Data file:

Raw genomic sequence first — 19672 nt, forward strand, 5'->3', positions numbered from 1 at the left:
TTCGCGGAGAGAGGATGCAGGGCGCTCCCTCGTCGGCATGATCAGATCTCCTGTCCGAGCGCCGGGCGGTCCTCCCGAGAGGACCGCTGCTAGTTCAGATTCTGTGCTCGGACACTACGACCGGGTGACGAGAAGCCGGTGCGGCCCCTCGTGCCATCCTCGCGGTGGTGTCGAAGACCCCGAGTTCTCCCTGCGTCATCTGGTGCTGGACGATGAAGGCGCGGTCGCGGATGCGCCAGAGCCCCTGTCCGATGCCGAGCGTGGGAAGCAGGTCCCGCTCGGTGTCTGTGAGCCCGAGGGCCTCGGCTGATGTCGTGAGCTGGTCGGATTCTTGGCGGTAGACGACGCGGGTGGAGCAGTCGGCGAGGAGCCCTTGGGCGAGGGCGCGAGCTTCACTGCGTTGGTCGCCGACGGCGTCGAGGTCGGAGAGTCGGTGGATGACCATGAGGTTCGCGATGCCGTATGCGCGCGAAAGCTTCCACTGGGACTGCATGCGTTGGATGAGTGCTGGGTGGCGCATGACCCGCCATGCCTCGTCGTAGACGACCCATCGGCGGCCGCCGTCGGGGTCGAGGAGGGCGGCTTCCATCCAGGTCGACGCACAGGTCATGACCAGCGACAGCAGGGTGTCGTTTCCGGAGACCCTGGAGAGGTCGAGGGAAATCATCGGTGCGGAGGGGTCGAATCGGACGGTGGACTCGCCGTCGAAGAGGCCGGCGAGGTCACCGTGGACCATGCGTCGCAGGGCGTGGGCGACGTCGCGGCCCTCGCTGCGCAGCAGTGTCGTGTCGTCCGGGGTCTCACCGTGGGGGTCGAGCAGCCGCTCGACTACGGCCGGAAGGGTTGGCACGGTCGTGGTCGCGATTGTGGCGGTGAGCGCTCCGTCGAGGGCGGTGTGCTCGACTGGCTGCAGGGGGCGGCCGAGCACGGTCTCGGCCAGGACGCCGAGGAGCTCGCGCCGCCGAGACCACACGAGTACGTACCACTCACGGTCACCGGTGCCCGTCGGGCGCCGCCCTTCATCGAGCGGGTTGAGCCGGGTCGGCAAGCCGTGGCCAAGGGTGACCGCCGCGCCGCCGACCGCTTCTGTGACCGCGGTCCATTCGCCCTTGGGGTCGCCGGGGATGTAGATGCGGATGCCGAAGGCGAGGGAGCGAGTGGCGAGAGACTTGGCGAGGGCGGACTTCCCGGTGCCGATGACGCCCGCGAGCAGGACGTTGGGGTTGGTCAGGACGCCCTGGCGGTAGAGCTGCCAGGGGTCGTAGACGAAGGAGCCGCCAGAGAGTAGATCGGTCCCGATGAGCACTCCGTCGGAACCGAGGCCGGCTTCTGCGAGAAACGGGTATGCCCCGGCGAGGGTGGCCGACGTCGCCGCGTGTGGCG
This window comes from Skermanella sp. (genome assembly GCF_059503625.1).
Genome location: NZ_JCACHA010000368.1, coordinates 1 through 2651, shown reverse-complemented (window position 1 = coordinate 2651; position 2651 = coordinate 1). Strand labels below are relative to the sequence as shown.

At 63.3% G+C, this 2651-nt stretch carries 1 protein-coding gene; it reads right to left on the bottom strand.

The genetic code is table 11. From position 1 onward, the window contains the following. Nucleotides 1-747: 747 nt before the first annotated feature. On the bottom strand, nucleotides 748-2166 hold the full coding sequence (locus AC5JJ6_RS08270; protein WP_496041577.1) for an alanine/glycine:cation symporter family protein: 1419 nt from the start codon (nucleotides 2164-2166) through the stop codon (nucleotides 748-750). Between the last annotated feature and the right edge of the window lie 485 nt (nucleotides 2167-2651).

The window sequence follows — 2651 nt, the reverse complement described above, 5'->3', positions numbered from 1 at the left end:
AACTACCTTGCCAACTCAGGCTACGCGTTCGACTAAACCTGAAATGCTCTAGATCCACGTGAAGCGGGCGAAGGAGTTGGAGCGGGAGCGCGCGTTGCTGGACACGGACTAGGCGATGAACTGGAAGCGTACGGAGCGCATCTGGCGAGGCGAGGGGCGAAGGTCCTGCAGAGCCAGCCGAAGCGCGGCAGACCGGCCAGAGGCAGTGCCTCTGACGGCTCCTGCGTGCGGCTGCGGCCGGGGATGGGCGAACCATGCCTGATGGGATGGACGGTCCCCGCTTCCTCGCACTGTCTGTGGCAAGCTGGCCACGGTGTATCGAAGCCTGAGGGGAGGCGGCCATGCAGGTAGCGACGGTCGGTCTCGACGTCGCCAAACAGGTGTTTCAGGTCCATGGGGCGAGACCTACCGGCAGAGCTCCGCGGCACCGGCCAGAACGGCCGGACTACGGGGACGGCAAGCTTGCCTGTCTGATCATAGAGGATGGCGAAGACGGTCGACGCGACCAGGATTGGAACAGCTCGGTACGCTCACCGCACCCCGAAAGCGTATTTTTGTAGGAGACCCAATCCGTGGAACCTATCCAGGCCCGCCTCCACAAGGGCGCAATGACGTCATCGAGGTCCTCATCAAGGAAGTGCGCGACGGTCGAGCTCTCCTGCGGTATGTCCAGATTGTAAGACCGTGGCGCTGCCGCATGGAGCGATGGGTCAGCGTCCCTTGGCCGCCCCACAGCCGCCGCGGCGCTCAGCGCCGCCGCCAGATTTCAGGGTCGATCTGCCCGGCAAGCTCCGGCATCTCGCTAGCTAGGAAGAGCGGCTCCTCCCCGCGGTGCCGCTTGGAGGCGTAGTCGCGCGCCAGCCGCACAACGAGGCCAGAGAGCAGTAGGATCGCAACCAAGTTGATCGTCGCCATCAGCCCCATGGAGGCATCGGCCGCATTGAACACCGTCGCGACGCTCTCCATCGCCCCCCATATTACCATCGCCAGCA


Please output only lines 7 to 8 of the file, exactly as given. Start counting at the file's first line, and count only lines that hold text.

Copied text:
The window sequence follows — 2651 nt, the reverse complement described above, 5'->3', positions numbered from 1 at the left end:
AACTACCTTGCCAACTCAGGCTACGCGTTCGACTAAACCTGAAATGCTCTAGATCCACGTGAAGCGGGCGAAGGAGTTGGAGCGGGAGCGCGCGTTGCTGGACACGGACTAGGCGATGAACTGGAAGCGTACGGAGCGCATCTGGCGAGGCGAGGGGCGAAGGTCCTGCAGAGCCAGCCGAAGCGCGGCAGACCGGCCAGAGGCAGTGCCTCTGACGGCTCCTGCGTGCGGCTGCGGCCGGGGATGGGCGAACCATGCCTGATGGGATGGACGGTCCCCGCTTCCTCGCACTGTCTGTGGCAAGCTGGCCACGGTGTATCGAAGCCTGAGGGGAGGCGGCCATGCAGGTAGCGACGGTCGGTCTCGACGTCGCCAAACAGGTGTTTCAGGTCCATGGGGCGAGACCTACCGGCAGAGCTCCGCGGCACCGGCCAGAACGGCCGGACTACGGGGACGGCAAGCTTGCCTGTCTGATCATAGAGGATGGCGAAGACGGTCGACGCGACCAGGATTGGAACAGCTCGGTACGCTCACCGCACCCCGAAAGCGTATTTTTGTAGGAGACCCAATCCGTGGAACCTATCCAGGCCCGCCTCCACAAGGGCGCAATGACGTCATCGAGGTCCTCATCAAGGAAGTGCGCGACGGTCGAGCTCTCCTGCGGTATGTCCAGATTGTAAGACCGTGGCGCTGCCGCATGGAGCGATGGGTCAGCGTCCCTTGGCCGCCCCACAGCCGCCGCGGCGCTCAGCGCCGCCGCCAGATTTCAGGGTCGATCTGCCCGGCAAGCTCCGGCATCTCGCTAGCTAGGAAGAGCGGCTCCTCCCCGCGGTGCCGCTTGGAGGCGTAGTCGCGCGCCAGCCGCACAACGAGGCCAGAGAGCAGTAGGATCGCAACCAAGTTGATCGTCGCCATCAGCCCCATGGAGGCATCGGCCGCATTGAACACCGTCGCGACGCTCTCCATCGCCCCCCATATTACCATCGCCAGCA